Tag Archives: Louisiana Purchase

Establishing the birth of a City

In 1769, Louis Blanchette settled along a small stream that would later bear his name. A fur trader from a very prominent and wealthy French-Canadian family had struck off to

Blanchette-Coontz house
John Coontz house built on the site of Louis Blanchette’s in Block 20 on the Original Plat of the City of St. Charles established in 1769

 

start a new settlement. The Spanish recognized Blanchette and made him their commandant after they took possesion in 1770.The Census of 1787 of St. Charles… contains the following information about Blanchette “Juan Bapta Blanchet, aged 51; Maria Su Mujer; 48, Baptiste Blanchette 24; Maria Blanchette 21” In addition to these his household contained, one carpenter, one huntsman and four laborers. Houck also quotes Auguste Chouteau, as noted in Hunt’s Minutes Book 1, page 127 saying “was established by Blanchette.” Houck also established where Blanchette lived “the lot upon which the first house being the square now numbered 19 bounded on the south by McDonald [McDonough], west by Main, east by Missouri [River] and north by Water streets, and from this we infer that Blanchette must have first erected his hut on this block when he made a settlement at what is now St. Charles.” In 1789, Louis Blanchette, sold his land in the southern part of the village to John Coontz, a German,… and he too erected a grist mill on Blanchette Creek, building a dam for it on what is now known as Block 79. Romain Dufreine, testifiying before Theodore Hunt, Land Commissioner, on May 7, 1825, swore that John Coontz had built his mill on this square thirty years before, i. e., in 1795, and had continued to occupy the land until he moved to the Dardenne ten or twelve years later. Blanchette died in 1793. Subsequently Charles Tayon was appointed Commandant of the village, and had to petition to the Spanish who literally owned the land, permission for such things as to cut wood in the commons. In 1800, the Treaty of San Idolfonso brought the small village back to a part of the French domain. Spain was unhappy with the treaty, as it did state that France was not to sell the land, which it promptly did in what we call the Louisiana Purchase on April 30, 1803. This was ratified nearly a year later in March of 1804, which is what held up Jefferson’s Corp of Discovery which left Saint Charles on May 21, 1804. At that time there were over a hundred families (about 450 inhabitants) spread primarily along today’s Main Street. The village had grown from 1787 when it had: eighty families to one hundred families. “The houses, about one hundred in number, in which the four hundred fifty inhabitants lived, were scattered along a single street about one mile long” By 1808, the Village is of such importance that the U.S. Government would send its U.S. Army to establish Fort Osage, as Sibley and Clark assembled their men here, they would leave on an established road, formerly called the Osage trace (a well traveled road) that left from in front of the former Blanchette’s house. On July 8, 1808 the U.S. Government, from their headquarters at St. Louis at that time had made laws that established roads, and the local village had begun to petition for a road to the west. The small village had grown to become a young City, westward expansion had begun, and on October 10, 1809, the City of St. Charles was Incorporated so that it was able to establish its own laws, survey and sell its land, and govern the village which had grown to nearly a thousand people already.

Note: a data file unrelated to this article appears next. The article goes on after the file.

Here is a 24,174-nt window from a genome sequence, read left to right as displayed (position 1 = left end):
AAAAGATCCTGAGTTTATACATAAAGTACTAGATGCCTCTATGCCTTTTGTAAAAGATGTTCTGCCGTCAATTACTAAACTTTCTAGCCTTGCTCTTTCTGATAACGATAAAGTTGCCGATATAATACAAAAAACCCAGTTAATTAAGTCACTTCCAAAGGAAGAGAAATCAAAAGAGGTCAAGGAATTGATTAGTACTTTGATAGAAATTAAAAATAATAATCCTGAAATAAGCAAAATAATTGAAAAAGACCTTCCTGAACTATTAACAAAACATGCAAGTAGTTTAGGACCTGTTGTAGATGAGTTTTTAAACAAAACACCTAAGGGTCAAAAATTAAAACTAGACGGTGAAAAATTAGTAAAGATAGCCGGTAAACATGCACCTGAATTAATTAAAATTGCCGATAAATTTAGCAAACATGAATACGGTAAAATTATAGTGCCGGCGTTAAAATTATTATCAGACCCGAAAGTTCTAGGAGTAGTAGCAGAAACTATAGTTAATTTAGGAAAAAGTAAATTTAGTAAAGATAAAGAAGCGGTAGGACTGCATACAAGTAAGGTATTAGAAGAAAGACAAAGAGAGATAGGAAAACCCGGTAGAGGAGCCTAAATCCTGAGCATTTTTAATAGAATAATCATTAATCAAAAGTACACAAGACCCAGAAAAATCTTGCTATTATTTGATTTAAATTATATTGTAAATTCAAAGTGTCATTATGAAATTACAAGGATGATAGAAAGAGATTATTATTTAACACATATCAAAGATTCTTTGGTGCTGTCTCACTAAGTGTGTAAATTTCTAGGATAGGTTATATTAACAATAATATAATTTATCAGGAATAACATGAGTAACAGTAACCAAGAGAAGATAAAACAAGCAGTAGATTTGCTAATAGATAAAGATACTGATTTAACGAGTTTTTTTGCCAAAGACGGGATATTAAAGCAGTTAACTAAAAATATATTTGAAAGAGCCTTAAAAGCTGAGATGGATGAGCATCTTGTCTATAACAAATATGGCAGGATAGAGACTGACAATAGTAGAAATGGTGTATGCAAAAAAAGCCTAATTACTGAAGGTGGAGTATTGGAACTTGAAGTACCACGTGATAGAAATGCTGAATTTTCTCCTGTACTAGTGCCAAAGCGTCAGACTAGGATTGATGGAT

The Incorporation papers say:

City of St. Charles Record Book A Page 6

Saint Charles Eighteen Hundred and nine

At a Court of Common Pleas began and held at the village of Saint Charles for the District of St. Charles on Monday the thirteenth day of October in the Year of our Lord one Thousand and Eight Hundred and nine and of the Independence of the United States the thirty fourth.

Presnt the Hon. Timothy Kibby

James Flaugherty

Francis Saucier and

Robert Spencer

In the record and proceedings of said Court we the following viz.

In conveyence of the Petition of two thirds of the inhabitants of the village and commons of Saint Charles praying the said village may be incorporated. The Court finding then petition to be completely comporting with the laws of this Territory in such laws made and provided have therefore granted the said petition and have accordingly appointed Alexander McNair and Doctor Reynolds Commissioners and that a plat of said village and commons be filed in the Clerks off of this court.

Wm Christy  for Clerk

StChasInc

May 1804

Saint Charles, May 1804